Will Viral Marketing Catch On?

Every book marketer dreams of having a title go viral – when a product catches on and is purchased by a huge numbers of customers in a relatively short period of time.  Such events are rare, but have captured the marketing imagination. 

Duncan Watts

Duncan Watts

Scientists, like Duncan Watts and Albert Laszlo Barabasi, who study such contagions in social networks call these events global cascades.  These cascades are made possible by the presence of what they term a “percolating cluster.”  A percolating cluster is made up of nodes in the network (read prospective customers) whose decision threshold is low and where the average degree (or number of other influencers) is not too high.  The good news is that we can characterize the conditions that will allow a new book to go viral.  The bad news is that we have no way to find these percolating clusters.

That hasn’t stopped marketers from giving advice on how to use viral marketing strategies.  Ralph F. Wilson of Frugal Marketing is a representative example.  He provides 6 tips for an effective viral marketing campaign, including:

  • Gives away products or services
  • Provide for effortless transfer to others
  • Scale easily from small to very large
  • Exploit common motivations and behaviors
  • Utilize existing communication networks
  • Take advantage of others’ resources

David Meerman ScottVahid Chaychi offers some additional tricks in his online article Viral Marketing Strategies – Learn How to Spread the Word for Free! including affiliate programs, recommendation campaigns.  Keith Gloster, of the Concept Marketing Group puts a special focus on using e-books to create viral buzz in his article, 10 High-Impact Viral Marketing Strategies.  He contends that free e-books or downloadable items make good viral accelerants.  The highest profile champion of viral marketing is probably David Meerman Scott (see picture at right), whose PDF, The New Rules of Viral Marketing, became its own viral hit.  Bob Bly offers some refinements on the Scott model by using the free e-book to feed an e-list campaign.  For books, one can now add videos and widgets – those ubiquitous creatures of the cut & paste web -to the viral toolbox

percolating cluster

percolating cluster

Despite the cornucopia of advice, those percolating clusters remain elusive.  Many marketers hope that early adopters will ignite a viral stampede.  But early adopters are not the key to viral success.  It is the receptivity of the network of potential customers to the new idea.  This receptivity is determined by network parameters that have little to do with being a highly connected (influential) early adopter.  And this receptivity is both dynamic and not something we can easily measure.  So – if network science is right – most viral campaigns will wind up like the proverbial seeds that fall on barren earth; they will not bear the desired fruit.

The real global cascade here may be the dream of viral marketing success rather than the reality.


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6 Responses to Will Viral Marketing Catch On?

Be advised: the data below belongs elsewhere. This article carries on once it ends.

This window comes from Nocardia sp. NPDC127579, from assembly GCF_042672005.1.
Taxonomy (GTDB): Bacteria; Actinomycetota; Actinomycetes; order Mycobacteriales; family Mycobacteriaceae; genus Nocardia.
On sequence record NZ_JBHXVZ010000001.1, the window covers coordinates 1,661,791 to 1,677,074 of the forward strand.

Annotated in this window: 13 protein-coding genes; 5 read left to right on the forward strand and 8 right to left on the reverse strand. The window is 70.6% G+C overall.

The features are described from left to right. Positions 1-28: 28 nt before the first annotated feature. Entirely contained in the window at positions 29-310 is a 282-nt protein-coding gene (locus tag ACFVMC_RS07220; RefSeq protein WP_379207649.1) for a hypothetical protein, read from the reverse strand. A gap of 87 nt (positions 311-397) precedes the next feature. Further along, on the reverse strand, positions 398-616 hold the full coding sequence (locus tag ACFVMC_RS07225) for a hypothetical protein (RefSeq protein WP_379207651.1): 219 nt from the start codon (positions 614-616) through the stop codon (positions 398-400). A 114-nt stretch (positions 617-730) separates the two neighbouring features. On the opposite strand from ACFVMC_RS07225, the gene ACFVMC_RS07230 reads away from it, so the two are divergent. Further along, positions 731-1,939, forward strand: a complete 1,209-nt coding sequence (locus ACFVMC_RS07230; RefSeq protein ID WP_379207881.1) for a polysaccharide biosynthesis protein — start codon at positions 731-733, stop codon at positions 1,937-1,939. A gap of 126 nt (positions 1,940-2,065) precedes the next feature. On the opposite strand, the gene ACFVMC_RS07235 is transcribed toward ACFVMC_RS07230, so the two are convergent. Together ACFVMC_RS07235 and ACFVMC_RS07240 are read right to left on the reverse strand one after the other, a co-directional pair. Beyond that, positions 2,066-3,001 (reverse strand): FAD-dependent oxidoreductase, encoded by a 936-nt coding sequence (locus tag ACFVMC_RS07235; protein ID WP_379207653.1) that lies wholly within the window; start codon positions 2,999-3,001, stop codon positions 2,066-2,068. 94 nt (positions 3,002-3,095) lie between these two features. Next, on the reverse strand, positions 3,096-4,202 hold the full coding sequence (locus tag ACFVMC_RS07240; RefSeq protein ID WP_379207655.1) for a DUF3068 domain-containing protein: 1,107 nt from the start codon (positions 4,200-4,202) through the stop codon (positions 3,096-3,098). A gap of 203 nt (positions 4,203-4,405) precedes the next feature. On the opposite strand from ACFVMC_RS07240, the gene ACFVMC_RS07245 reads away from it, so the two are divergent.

1. Hey Tom,

    Good analysis tying all these ideas together.

    I used “viral marketing” (I put it in quotes because people have different opinions on what it actually is) to launch The New Rules of Marketing and it has been wildly successful as a technique. Well over 1,000 bloggers have written about the book, propelling it to bestseller status and helping to convince publishers to translate it into 20 languages. I did this without spending a single penny on advertising for the book.

    For the past year, I have been studying how ideas spread online and why people share stories. Those ideas, together with nearly 50 case examples will be in my newest book called “World Wide Rave: Creating triggers that get millions of people to spread your ideas and share your stories”.

    Take care, David

  2. Tom,

    I have to admit that I actually found David Meerman Scott’s book, The New Rules of Marketing book through his own viral marketing techniques.

    David and his book was mentioned in a blog I read and whose posts I respect. As a result, I immediately believed that David was a thought leader in this marketing arena and I purchased his book.

    Additionally, I have also referred to him and his book quite a few times in my own blog and on Twitter (answering someone’s question on good resources for web marketing), etc.

    Even if it does not work for everyone, for whatever reason, I believe viral web marketing can work if done right.

    Thanks,

    Leo

  3. james bond says:

    Very nice information. Thanks for this.

  4. LOVE your site, will visit again 🙂 Submitted this post to Google News Reader.

  5. I have checked out a few of your posts and found some great information, just wanted to say thanks there is so much garbage out there, it’s nice to know some people still put time into managing there sites.

  6. Interesting site. Currently I am looking for information on making affiliate income.

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